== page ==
Imagine an insane alien astronaut who tunes into earth’s radiating television signals originating in the analog days of the twentieth century. The alien receives our entire TV culture in seconds, processing the sounds and images instantly, watching them all simultaneously… and the alien is crazy enough to find a message within.
This is an experimental film that is for all intents and purposes a continuation of my previous film, “The Magical Dead Sunstroke Valley,” which has been screening for the past year at the Los Angeles Center for Digital Art (LACDA).
Surrealist art great, Man Ray, made this film in 1929. It follows a pair of indecisive travelers who base all their action on chance. They head out to a fabulous chateau in the hills and wander around inside and out. They run into four odd persons who enjoy swimming and running about as if the place is their private gym. But what is Man Ray doing here? Why all these shots of windows, lamps, sculptures? He is finding the abnormal in the normal. Wherever he happens to be with a camera he can make the surreal. He’s functioning as an artist, looking for odd angles, shadows, contrasts. He is also diving into the great current of his culture. The house is a castle filled with fine objects and great art. Man Ray is expressing his enthusiasm. This is an extremely childish film. I mean that as a compliment, though I really see nothing exceptional in works for children. But for an artist to function as a child for a certain amount of time is extraordinary and beneficial I think. But that kind of thinking must end and lead to its own destruction. In other words, I do not think any children’s author or illustrator should ever continue to work in that way for more than a few years. Then it is time to think about serious things and to make things that upset people. Perhaps that is my main criticism for most of the things I have seen by Man Ray. He seems a little bit too pleasant. I might be wrong about that. I have to look a little more.
First, here’s a nice review and interview about the film at Dangerous Minds. Want to follow a secret identity artist through a dangerous Los Angeles as he escapes and hits like a criminal? Hang on and watch carefully. You may need to watch it 14 times to catch the drift. But you’ve probably got that kind of time anyway. This is a Los Angeles crime film. But it’s as if several films on celluloid fused together and what you end up with is an art film that gets overwhelmed by urban documentary and then collapses into a narrative thriller. It’s filled with hints, clues, evidence and misdirection. Images, ideas and sounds bounce off each other, mirror each other. There are secrets in this film. You have to watch carefully, through layers to catch things. I’ve tried to make a film that moves like disjointed thoughts toward the preordained ending. Continue reading …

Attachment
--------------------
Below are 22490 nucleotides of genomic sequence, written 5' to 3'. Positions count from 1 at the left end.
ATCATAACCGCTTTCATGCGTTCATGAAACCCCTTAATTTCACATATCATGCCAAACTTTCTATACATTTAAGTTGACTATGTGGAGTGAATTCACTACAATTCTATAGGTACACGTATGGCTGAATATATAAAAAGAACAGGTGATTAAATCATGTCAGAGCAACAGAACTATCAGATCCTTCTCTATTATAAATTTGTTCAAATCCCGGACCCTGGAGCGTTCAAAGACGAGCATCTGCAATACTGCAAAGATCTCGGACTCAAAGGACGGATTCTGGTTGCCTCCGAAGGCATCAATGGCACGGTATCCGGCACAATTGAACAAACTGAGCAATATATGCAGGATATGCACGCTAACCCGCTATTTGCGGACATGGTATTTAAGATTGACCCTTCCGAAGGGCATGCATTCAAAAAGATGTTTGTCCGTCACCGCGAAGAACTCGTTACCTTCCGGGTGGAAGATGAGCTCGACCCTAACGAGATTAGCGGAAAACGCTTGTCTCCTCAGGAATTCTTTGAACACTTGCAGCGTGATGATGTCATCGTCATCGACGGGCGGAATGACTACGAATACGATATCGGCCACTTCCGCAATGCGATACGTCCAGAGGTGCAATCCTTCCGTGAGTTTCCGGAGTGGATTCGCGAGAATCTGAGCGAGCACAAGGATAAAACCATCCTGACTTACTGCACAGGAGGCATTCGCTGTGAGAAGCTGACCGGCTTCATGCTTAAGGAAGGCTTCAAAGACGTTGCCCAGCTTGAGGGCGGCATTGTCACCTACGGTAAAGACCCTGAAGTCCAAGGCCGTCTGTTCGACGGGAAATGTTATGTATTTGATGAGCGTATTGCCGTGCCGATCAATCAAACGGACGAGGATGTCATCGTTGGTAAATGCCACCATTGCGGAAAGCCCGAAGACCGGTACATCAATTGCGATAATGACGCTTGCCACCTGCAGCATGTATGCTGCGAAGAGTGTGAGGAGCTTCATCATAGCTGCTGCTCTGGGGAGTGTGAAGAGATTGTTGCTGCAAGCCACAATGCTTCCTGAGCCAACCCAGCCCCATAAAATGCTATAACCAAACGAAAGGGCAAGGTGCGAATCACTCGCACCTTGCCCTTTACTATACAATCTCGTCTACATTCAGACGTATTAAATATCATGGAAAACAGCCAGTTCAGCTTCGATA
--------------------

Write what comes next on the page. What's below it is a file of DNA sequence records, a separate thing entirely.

The film seems almost out of time. It could have been filmed fifty years ago. The gently swaying palms of Los Angeles fit between buildings easily but seem to have a romantic life in this film. The music, a piece for theremin and string quartet by Herbert A. Deutsch, fits the imagery in Jennifer Sharpe’s film to perfection. This kind of filmmaking, done with a small camera and then edited and colored in a relatively simple digital editor, is very close to the simplicity of the poet working in a notepad or the artist sketching from her window. Sharpe’s films are deeply felt poetic expressions that seem to exist in the only possible form that they could have. She turns her video images into something close to painting, extending time and finding mystery in simple movements. She has a very gentle approach but with strength in her observation and emotional ability, sort of like a butterfly with steel wings.
I did not know this filmmaker, Paolo Gioli, existed until yesterday. And that really bothers me because I feel a very strong kinship with this filmmaker just on the basis of having seen two of his pieces. What can a filmmaker do with his own backyard? That is the question that comes to my mind as I watch his films. Can a filmmaker take his camera out back and make something astounding? Of course. In fact, that skill is central to being a creative filmmaker. It is the feeling I get from Gioli. He makes films that have a guiding concern but he is not afraid to slip a little off of the main track and let you see him experimenting. One can observe his enthusiasm for a new mechanical technique and he allows his film to wander into the territory of the new machine or splicing method for a while. And then he comes back to the main thing. He never lets this get out of control and it is a miracle to watch. One can learn how to experiment by watching a brilliant experimentalist. It’s that simple.
There are many filmmakers I wish I could meet and perhaps work with. Gioli is one of them. In fact, this brings to mind again my thought that things like YouTube are the greatest cinematic development of the past half century. The reason has nothing to do with screen format or size or image quality. It has to do with intimacy. The feeling of connection one can get by watching a filmmaker’s work on the computer is far more intimate than could be achieved in a theater. It is this quality that is the most important contribution of online film to world cinema. Intimate connection to the artist. It has a powerful effect on artists and communicates ideas and inspiration from generation to generation far more effectively than any prior cinematic display technology.